Posts filed under ‘Architecture & Design’

“Legacy Code: Using Domain-Driven Design to Carve Out Areas of Sanity” Now On InfoQ

See http://www.infoq.com/presentations/Legacy-Code-DDD

(Presentation from http://www.sdec12.com/ )

February 13, 2013 at 9:37 am 2 comments

What is Software Architecture?

It’s about designing systems to support an initial release on the PowerPoint platform, using  patterns,  boxes and arrows.

No – what is software architecture, the essence of it?

It’s an exercise in user experience design.

The history of computing can be seen as a series of attempts to make building software simpler to understand.

This is because the number of factors we can keep in mind at the same time is limited; The level of detail to which we can understand problems and reason about them is constrained by time and capacity.

If we get overwhelmed by complexity we get bugs and it takes longer to deliver the system. We fail to meet the objective: Most of us produce marketable features for sale, directly or indirectly. Simplicity speeds us up. Complexity slows us down. Slow delivery means less to sell and ultimately less money to pay us with.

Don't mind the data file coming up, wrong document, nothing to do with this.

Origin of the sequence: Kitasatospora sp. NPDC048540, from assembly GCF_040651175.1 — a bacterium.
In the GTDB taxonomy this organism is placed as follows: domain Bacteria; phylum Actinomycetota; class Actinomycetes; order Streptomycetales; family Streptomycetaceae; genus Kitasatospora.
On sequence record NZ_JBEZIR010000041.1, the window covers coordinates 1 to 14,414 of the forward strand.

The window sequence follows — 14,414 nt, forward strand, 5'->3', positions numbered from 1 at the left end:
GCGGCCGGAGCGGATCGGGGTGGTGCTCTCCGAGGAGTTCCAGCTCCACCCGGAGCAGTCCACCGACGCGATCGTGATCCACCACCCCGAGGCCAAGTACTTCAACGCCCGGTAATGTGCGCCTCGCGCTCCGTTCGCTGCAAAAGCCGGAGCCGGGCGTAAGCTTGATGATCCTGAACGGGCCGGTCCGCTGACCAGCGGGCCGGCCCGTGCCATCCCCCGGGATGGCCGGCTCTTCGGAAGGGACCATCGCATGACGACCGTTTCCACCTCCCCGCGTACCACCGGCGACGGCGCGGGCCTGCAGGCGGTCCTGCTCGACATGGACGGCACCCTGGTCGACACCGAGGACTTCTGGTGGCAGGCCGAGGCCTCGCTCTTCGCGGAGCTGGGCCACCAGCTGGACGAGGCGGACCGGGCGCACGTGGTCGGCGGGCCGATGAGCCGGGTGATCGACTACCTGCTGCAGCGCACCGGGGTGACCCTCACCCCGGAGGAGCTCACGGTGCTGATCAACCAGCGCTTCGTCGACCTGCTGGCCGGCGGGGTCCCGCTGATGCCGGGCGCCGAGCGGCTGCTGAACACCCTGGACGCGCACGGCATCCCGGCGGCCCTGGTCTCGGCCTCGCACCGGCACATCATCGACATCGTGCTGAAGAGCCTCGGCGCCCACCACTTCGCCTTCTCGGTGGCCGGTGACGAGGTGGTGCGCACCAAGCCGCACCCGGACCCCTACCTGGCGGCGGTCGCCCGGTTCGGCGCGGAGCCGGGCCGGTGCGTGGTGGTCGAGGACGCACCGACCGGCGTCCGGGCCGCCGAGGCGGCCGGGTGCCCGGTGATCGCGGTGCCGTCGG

The user experience of building, deploying and maintaining marketable features must be simple. This is the goal of software architecture.

September 8, 2012 at 7:31 am Leave a comment

If Cars Were Software

Coupling & Cohesion: “We installed your new radio. The tuner is in the trunk, we put the amplifier in the glove compartment and integrated the CD player with the carburetor.”

Single Responsibility: “Yes, that’s by design. The power windows go up and down as you press the accelerator.”

Open-Closed Principle: “To install your ski rack, let us begin by rebuilding the roof.”

Liskov Substitution: “It looks like a timing belt but behaves like a seat belt.”

Interface Segregation: “The lever to the right of the wheel indicates, switches wipers on or off, opens the trunk, controls A/C temperature and now let me show you  how you use it to input destination addresses for the GPS …”

Dependency Inversion: “I’m sorry – we can’t replace the battery. The headlights will only work with this particular brand.”

Consistent levels of abstraction: “By rotating, the pinion engages the teeth on the rack, thus translating rotational motion into linear motion which results in changing the angle of the front wheels relative to the back wheels. This is how you go left or right by turning the steering wheel.”

November 9, 2011 at 7:44 am Leave a comment

The Geek Factor: Why They Aren’t Buying Your Agile And How To Make Them Love It

Gave this presentation at this year’s Agile Vancouver conference.   Thank you everybody who attended – much food for thought and ideas in the discussions afterwards. The slides can be found at http://www.slideshare.net/rreppel/why-theyarentbuyingyouragileandhowtomakethemloveit .